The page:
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This workshop is aimed at faculty who wish to learn about this exciting field and would like to enrich a variety of undergraduate courses with new examples and applications. The workshop is being held in collaboration with the Mathematical Association of America as part of the MAA's Professional Enhancement Program (PREP). See the PREP website for information about registration and participant support. Note that the application deadline is February 1, 2005. Present day mathematical challenges in image analysis span a wide range of mathematical territory, including harmonic analysis (the development of new mathematical tools for decomposing image data into elementary units), variational calculus and PDE’s (segmenting images into regions representing distinct objects), geometry (understanding the geometry within an image as well as understanding the geometry of spaces arising from images), statistical learning theory (learning from empirical data about the underlying basic components of image data) and the search for new stochastic models, e.g. of 'shape' and of grammars. There are even important technical challenges; recently, the problem of image 'inpainting' (filling-in missing information in images) has stimulated demand for existence and solution theory for certain high-order nonlinear PDE.s. In this workshop three themes will be emphasized: the need for statistics in making inferences about the patterns and objects present in images; the use of partial differential equations in image enhancement algorithms; and the problems of describing ‘shape’ and using shape for object recognition. As lead-in to the program, participants will be required to learn and work with Matlab, and will be provided with images and specific problems to play with, in order to get some experience with the basic tools of the subject. There will be approximately 18 lectures during the five days of the workshop. Each lecture will be a modified form of a lecture that could be delivered in an undergraduate classroom. In some lectures we will rely more on the background knowledge of the participants and provide material which can be adapted to an undergraduate lecture. Interspersed with these lectures will be discussions. Participants will be divided into small discussion groups of three or four, based on their interests. These groups will meet periodically to work on problems, and to discuss how various aspects of image analysis fit into courses in the undergraduate curriculum and into undergraduate research projects related to their own work. On the last day of the workshop, each participant will present these ideas to the rest of the group. More information at: http://www.maa.org/prep/2005/ Outline of PREP workshop Revised 2/18/05 Revised Schedule (2/18/05) Changes are in blue Monday 9:30-11:30 D.Mumford - What is the field of vision and what is its mathematical side? Outline of topics to be presented. Round table introductions and forming working groups 11:30-1:30 Lunch provided at MSRI sixth floor, time for discussion (catered lunch served at 12:00) 1:30-3:00 K.Leonard - Images as functions I: Edges and segmentation, filters, Fourier expansions and wavelets. Part lecture, part workshop with MatLab. Introducing two vision competitions, one with texture, one with shape. 3:00-3:30 Tea Break (sixth floor MSRI) 3:30-5:00 R.Romano - The geometry of imaging: multiple cameras, inferring 3D structure with stereoscopic images 5:00-7:30 Dinner Break 7:30-9:00 Computer Lab at MSRI open Tuesday 9:30-11:00 D.Mumford - Statistics as a tool for classifying images. Features and histograms, 3 fundamental tools in statistical pattern recognition (for use in the competition) 11:30-1:30 Lunch provided at MSRI sixth floor, time for discussion (catered lunch served at 12:00) 1:30-3:00 J.Carter - Images as functions II: evolving an image with _‘heat-type’ PDE’s and applications to image enhancement: Part lecture, part workshop with MatLab 3:00-3:30 Tea Break (sixth floor MSRI) 3:30-5:00 K.Leonard - The geometry inside images. The set of shapes as a metric space. 5:00-7:30 Group Dinner (catered or restaurant TBD) 7:30-9:00 Computer Lab at MSRI open Wednesday 9:30-11:00 TBA - Graph theory and linear algebra as tools for image analysis. Use of the eigenvectors of the discrete graph Laplacian to segment an image AFTERNOON EXCURSION to the San Francisco EXPLORATORIUM 11:00-12:30 Travel to SF 12:30-1:30 Pick up your lunch at the Exploratorium food court 1:00-?? Play! Thursday 9:30-11:00 M.Harrison - More statistical methods, Bayes’s rule, likelihood ratios, inference 11:30-1:30 Lunch provided at MSRI sixth floor, time for discussion (catered lunch served at 12:00) 1:30-3:00 TBA - Shrink wrapping shapes, the variational approach known as ‘snakes’. 3:00-3:30 Tea Break (sixth floor MSRI) 3:30-5:30 Free time to work on course material and the competition. 5:30-7:30 Dinner Break 7:30-9:00 Computer Lab at MSRI open Friday 9:30-11:00 D.Donoho - Information theory, signals and images, coding and counting bits 11:30-1:30 Lunch provided at MSRI sixth floor, time for discussion (catered lunch served at 12:00) 1:30-3:00 D.Mumford/K.Leonard - Idea of a diffeomorphism, ‘shortest path’ from one image to another, application to stereo 3D reconstruction and to morphing 3:30-5:30 General discussion of using images and matlab in courses, announce winners of competition Registration: Please register on-line at the MAA website. PREP workshop on the Mathematics of Images, March 14-18 David Mumford and Kathryn Leonard Expectations and Goals The primary goal of the PREP workshop is to introduce ways in which the exciting field of Image Analysis fits into a myriad of undergraduate courses. In pursuit of that goal, we also hope to build familiarity with the programming environment Matlab, and to give a flavor of current areas of research in Image Analysis. The workshop will be organized around an image recognition challenge. Each day will consist of a few lectures and a hands-on activity period. The lectures are intended to explain techniques of image analysis and to point out specific mathematics used in image analysis that naturally fit into particular undergraduate classes. The activity periods are intended to demonstrate computational activities to be included in undergraduate class-work, as well as to build skills that will help participants compete in the challenge. Before the workshop, we expect participants to familiarize themselves with basic Matlab commands (see Matlab Guide below), to solve a few illustrative Matlab problems, and to read over some introductory texts on Image Processing (see Suggested Readings). During the workshop, participants should anticipate devoting a reasonable amount of time to the image recognition challenge and related Matlab projects. The computer lab will be available after hours to facilitate that work. On the afternoon of final day of the workshop, participants will discuss what they have learned and ways to incorporate that knowledge into undergraduate classes. At the conclusion of the discussion, we will announce the winners of the recognition challenge and analyze the outcomes of the various approaches to the challenge. We hope to produce an “Image Analysis Activity Book” based on the activities of the workshop and the discussion on the final day. Matlab Guide A wonderful tutorial for basic Matlab commands is: http://mathcs.holycross.edu/~spl/MATLAB. A site that explains how to load and save images is: http://amath.colorado.edu/courses/4720/2000Spr/Labs/Worksheets/Matlab_tutorial/matlabimpr.html Some other commands that we recommend exploring (for instance, through the Matlab Help site) are: quit rand use of logical operators to produce binary strings. find sort more (on, off) If you are interested in playing around with image processing techniques, browsing the image processing toolbox (if you have access to it) is a great way to begin to understand the various ways images can be analyzed and manipulated. Googling “matlab tutorial” will return many sites, some of which will be more helpful than others. For those of you used to other languages, the biggest surprise is going to be that you can almost always avoid loops, using the built-in parallelism of matrix operations. For speed, you must in fact do this. Thus you can sum 100,000 terms of the harmonic series without a for loop as sum(1./(1:100000)) Some MatLab problems: 1. How about calculating pi? Take some standard series from calculus and sum as above. How many decimal places can you get before limitations of time or space stop you? Another way is to use random numbers: rand(1,n) will give you a row vector of n random numbers between 0 and 1. Use 2n random numbers like this to get n random points in the unit square and count how many fall in the positive quadrant of the unit circle! 2. A nice dataset to play with is “topo”, which you get via “load topo”. It is a 180 by 360 matrix of the mean altitude (or depth) of the land (or sea) at the patch of the earth given by that latitude and longitude. It’s fun to do “imagesc(topo)” (you can play with the color map too) or “surf(topo)” (sometimes surf(topo, ‘EdgeColor’, ‘none’) is better to suppress the grid lines). But here’s a multi-variable calculus problem: calculate the volume of the land above sea level and the volume of the water below sea level. What is their ratio? (Hint: ‘.*’ should be used to bring in the jacobian factor.) Another fun thing is to do ‘oceans = topo < 0’ and ‘hist(oceans)’. 3. We have attached 3 pdf’s made with MatLab like this: we took images but considered them as functions of 2 variables and plotted their graphs. Thus white areas are elevated, black depressed. The 1st 2 are our faces and the 3rd is a mystery object. Which face is whose? Can you guess anything about our facial features? What is the mystery object? This is not a MatLab question but is meant to start you thinking of images as functions. Suggested Readings The best book on computer vision may be: Computer Vision: A Modern Approach by David A. Forsyth, Jean Ponce An excellent introduction to the geometry of imaging is http://www.robots.ox.ac.uk/~vgg/hzbook/hzbook2/HZintroduction.pdf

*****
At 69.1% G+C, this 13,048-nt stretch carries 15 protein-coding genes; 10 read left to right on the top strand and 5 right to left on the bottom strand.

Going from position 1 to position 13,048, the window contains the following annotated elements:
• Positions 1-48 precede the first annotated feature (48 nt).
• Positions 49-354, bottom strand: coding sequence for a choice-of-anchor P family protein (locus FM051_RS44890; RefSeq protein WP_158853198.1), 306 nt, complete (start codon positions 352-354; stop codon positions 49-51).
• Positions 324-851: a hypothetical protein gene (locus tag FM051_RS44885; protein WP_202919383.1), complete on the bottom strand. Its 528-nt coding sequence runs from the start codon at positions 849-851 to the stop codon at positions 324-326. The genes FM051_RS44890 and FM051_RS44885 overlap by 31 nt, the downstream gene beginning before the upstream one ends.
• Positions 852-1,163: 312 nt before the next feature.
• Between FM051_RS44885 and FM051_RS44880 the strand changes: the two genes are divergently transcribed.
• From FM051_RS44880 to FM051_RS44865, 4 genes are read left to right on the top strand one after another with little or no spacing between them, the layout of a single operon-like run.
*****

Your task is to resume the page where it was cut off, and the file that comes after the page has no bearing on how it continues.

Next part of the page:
Keywords and Mathematics Subject Classification (MSC)
Primary Mathematics Subject Classification No Primary AMS MSC
Secondary Mathematics Subject Classification No Secondary AMS MSC